Symptoms and signs reference

Diagnosis of Uterine Fibroids

  • Imaging (ultrasonography, saline infusion sonography, or MRI)

The diagnosis of uterine fibroids is likely if bimanual pelvic examination detects an enlarged, irregular, mobile uterus.

If an enlarged, irregular, mobile uterus is a new finding or if pelvic examination findings have changed (eg, increased uterine size, possible adnexal mass, fixed mass, new finding of tenderness), imaging studies should be done to evaluate for fibroids or other gynecologic pathology (eg, ovarian masses Female Pelvic Mass The female pelvic cavity contains the upper female reproductive tract (cervix, uterus, ovaries, fallopian tubes); the adnexa refers to the ovaries, fallopian tubes, and surrounding connective... read more Female Pelvic Mass ). Imaging may also be done if the patient has new symptoms (eg, bleeding, pain).

When imaging is indicated, ultrasonography (usually transvaginal) is typically the preferred first-line test. If submucosal fibroids with an intracavitary component are suspected due to abnormal uterine bleeding, saline infusion sonography may be done. In saline infusion sonography, saline is instilled into the uterus, enabling the sonographer to more specifically visualize the uterine cavity.

If ultrasonography, including saline infusion sonography (if done), is inconclusive, MRI is usually done. If available, MRI should be performed in a patient prior to myomectomy to localize the fibroids. Hysteroscopy can be used to directly visualize suspected submucosal uterine fibroids and, if needed, to biopsy or resect small fibroids.

Patients with postmenopausal bleeding should be evaluated for uterine cancer.

Treatment of Uterine Fibroids

  • Hormonal or nonhormonal medications to decrease bleeding (eg, nonsteroidal anti-inflammatory drugs [NSAIDs], tranexamic acid, estrogen-progestin contraceptives, or progestins)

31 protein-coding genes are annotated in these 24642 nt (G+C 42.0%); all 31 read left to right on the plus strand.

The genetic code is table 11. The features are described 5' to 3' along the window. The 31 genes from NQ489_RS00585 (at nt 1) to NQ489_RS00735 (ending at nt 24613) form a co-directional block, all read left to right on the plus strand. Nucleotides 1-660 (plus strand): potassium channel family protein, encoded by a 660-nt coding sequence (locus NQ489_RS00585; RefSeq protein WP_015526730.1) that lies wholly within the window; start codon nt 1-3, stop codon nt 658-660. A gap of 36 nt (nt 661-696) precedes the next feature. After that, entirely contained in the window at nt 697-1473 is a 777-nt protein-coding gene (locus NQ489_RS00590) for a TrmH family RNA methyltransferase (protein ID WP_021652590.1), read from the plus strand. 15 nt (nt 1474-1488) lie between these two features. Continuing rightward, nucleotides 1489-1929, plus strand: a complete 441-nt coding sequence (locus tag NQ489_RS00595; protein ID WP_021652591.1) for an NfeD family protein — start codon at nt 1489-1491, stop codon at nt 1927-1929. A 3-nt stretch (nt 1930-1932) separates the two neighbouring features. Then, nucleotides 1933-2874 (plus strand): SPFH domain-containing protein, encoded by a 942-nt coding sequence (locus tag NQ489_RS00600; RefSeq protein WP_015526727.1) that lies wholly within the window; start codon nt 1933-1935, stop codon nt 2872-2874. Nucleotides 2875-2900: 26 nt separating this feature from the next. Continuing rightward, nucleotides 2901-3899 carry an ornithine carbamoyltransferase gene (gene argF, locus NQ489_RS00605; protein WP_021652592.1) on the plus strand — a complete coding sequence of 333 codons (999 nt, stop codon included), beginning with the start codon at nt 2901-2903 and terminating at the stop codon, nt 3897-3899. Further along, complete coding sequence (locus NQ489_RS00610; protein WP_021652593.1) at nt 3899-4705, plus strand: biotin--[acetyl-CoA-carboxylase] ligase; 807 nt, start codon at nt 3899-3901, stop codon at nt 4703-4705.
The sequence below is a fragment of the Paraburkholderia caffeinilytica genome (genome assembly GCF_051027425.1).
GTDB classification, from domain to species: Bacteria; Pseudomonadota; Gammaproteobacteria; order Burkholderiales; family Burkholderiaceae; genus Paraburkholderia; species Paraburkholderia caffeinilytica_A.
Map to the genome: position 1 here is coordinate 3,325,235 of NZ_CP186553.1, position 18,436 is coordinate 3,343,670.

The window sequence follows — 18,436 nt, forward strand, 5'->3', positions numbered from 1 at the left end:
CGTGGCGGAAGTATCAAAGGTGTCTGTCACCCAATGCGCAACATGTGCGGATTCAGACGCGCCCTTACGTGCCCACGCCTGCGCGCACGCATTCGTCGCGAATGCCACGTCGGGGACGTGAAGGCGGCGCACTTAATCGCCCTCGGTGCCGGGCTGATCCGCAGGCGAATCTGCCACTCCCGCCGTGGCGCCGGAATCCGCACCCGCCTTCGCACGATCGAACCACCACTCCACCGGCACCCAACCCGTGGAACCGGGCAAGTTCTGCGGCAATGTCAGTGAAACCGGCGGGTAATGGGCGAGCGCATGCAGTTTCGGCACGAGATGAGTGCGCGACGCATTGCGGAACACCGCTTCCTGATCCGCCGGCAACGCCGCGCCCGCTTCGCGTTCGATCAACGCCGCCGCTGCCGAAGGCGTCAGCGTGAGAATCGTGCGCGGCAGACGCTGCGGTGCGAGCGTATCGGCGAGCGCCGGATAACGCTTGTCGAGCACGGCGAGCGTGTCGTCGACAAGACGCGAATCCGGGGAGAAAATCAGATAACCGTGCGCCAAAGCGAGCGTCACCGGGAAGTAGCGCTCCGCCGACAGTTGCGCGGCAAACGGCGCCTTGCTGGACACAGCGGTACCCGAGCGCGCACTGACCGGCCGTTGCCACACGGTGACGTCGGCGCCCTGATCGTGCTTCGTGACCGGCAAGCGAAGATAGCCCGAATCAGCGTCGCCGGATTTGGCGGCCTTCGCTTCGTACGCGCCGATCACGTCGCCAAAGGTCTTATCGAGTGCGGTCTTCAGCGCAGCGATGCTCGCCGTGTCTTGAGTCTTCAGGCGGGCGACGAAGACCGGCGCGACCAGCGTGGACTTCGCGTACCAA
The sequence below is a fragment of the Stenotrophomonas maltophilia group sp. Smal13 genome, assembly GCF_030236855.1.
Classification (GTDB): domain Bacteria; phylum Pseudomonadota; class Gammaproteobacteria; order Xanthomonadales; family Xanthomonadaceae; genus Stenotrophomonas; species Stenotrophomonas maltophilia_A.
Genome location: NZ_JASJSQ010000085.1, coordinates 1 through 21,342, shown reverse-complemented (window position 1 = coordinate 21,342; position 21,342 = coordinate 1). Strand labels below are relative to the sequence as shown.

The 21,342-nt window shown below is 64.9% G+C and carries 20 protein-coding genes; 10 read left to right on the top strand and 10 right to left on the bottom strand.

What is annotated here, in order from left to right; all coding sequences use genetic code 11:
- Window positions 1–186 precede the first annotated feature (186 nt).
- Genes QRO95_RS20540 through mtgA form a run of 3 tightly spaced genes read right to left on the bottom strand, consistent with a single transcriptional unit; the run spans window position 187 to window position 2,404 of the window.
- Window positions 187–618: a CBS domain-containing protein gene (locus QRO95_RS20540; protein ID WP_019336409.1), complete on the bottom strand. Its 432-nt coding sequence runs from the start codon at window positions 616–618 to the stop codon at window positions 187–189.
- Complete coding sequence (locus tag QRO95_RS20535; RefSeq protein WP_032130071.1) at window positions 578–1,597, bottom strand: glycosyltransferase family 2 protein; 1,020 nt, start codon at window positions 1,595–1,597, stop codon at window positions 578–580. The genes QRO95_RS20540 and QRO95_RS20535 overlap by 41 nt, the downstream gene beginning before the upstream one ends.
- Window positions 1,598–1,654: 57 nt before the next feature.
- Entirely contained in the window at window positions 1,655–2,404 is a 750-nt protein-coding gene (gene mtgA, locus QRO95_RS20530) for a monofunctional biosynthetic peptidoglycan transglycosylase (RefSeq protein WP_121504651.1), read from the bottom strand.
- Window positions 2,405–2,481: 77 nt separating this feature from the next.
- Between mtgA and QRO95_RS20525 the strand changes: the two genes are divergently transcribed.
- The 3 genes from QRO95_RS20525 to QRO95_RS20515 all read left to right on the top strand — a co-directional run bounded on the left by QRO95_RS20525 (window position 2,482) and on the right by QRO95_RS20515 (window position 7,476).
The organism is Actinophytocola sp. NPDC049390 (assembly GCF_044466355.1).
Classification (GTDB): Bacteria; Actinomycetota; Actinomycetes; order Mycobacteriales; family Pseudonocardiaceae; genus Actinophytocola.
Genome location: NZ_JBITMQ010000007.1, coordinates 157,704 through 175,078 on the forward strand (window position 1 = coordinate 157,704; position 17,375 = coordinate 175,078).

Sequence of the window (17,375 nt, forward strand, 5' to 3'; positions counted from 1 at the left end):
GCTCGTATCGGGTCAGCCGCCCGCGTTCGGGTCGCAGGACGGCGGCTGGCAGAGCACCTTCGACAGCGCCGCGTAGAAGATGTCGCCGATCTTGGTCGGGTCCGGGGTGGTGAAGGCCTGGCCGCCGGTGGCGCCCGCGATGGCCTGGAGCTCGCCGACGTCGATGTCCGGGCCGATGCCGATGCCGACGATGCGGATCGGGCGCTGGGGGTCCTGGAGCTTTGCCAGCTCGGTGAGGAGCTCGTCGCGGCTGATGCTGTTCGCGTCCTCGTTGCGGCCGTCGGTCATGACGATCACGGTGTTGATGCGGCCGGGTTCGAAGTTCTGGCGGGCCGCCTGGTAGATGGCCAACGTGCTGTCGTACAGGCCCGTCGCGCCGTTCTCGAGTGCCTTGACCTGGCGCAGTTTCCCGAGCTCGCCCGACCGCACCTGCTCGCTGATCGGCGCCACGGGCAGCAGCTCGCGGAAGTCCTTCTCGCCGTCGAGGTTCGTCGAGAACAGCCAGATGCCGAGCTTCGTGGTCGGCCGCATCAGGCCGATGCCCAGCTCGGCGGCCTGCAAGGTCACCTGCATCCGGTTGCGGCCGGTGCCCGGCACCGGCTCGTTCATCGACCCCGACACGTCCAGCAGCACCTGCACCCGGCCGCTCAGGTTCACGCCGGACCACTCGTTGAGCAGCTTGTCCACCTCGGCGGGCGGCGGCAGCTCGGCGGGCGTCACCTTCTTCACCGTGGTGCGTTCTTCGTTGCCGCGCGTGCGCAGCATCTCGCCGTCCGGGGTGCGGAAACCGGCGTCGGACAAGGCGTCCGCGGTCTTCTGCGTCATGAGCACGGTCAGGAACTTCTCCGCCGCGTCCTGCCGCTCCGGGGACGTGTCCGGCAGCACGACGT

• Myomectomy (to preserve fertility) or hysterectomy

  • Sometimes other procedures (eg, uterine fibroid embolization)

Treatment options can be classified as medical, procedural, or surgical.

Asymptomatic fibroids do not require treatment. Patients should be reevaluated periodically (eg, every 6 to 12 months).

For symptomatic fibroids, medical options are typically used first, prior to considering procedural or surgical treatments. Treatment with medications is effective in some patients, but is often suboptimal. However, clinicians should consider first trying medical treatment before doing surgery. In perimenopausal women with mild symptoms, expectant management may be tried because symptoms may resolve as fibroids decrease in size after menopause.

Medications to treat fibroids

Medications used to treat fibroids may be hormonal or nonhormonal. First-line medical therapy is usually with medications that decrease bleeding, are easy to use, and are well-tolerated, including

  • Estrogen-progestin contraceptives

  • Progestins (eg, levonorgestrel intrauterine device [IUD])

  • Tranexamic acid

  • Nonsteroidal anti-inflammatory drugs (NSAIDs)

Estrogen-progestin contraceptives or a levonorgestrel IUD are good options for patients who also want contraception.

Exogenous progestins can partially suppress estrogen stimulation of uterine fibroid growth. Progestins can decrease uterine bleeding but may not shrink fibroids as much as GnRH agonists. Medroxyprogesterone acetate 5 to 10 mg orally once a day or megestrol acetate 40 mg orally once a day taken for 10 to 14 days each menstrual cycle can limit heavy bleeding, beginning after 1 or 2 treatment cycles. Alternatively, these drugs may be taken every day of the month (continuous therapy); this therapy often reduces bleeding and provides contraception. Depot medroxyprogesterone acetate 150 mg IM every 3 months has effects similar to those of continuous oral therapy. Before IM therapy, oral progestins should be tried to determine whether patients can tolerate the adverse effects (eg, weight gain, depression, irregular bleeding). Progestin therapy causes fibroids to grow in some women. Alternatively, a levonorgestrel-releasing intrauterine device (IUD) may be used to reduce uterine bleeding.

Tranexamic acid (an antifibrinolytic drug) can reduce uterine bleeding by up to 40%. The dosage is 1300 mg every 8 hours for up to 5 days. Its role is evolving

NSAIDs can be used to treat pain but probably do not decrease bleeding.

Other medications that are sometimes used to treat symptomatic fibroids include

  • GnRH analogs

  • Antiprogestins

  • Selective estrogen receptor modulators (SERMs)

  • Danazol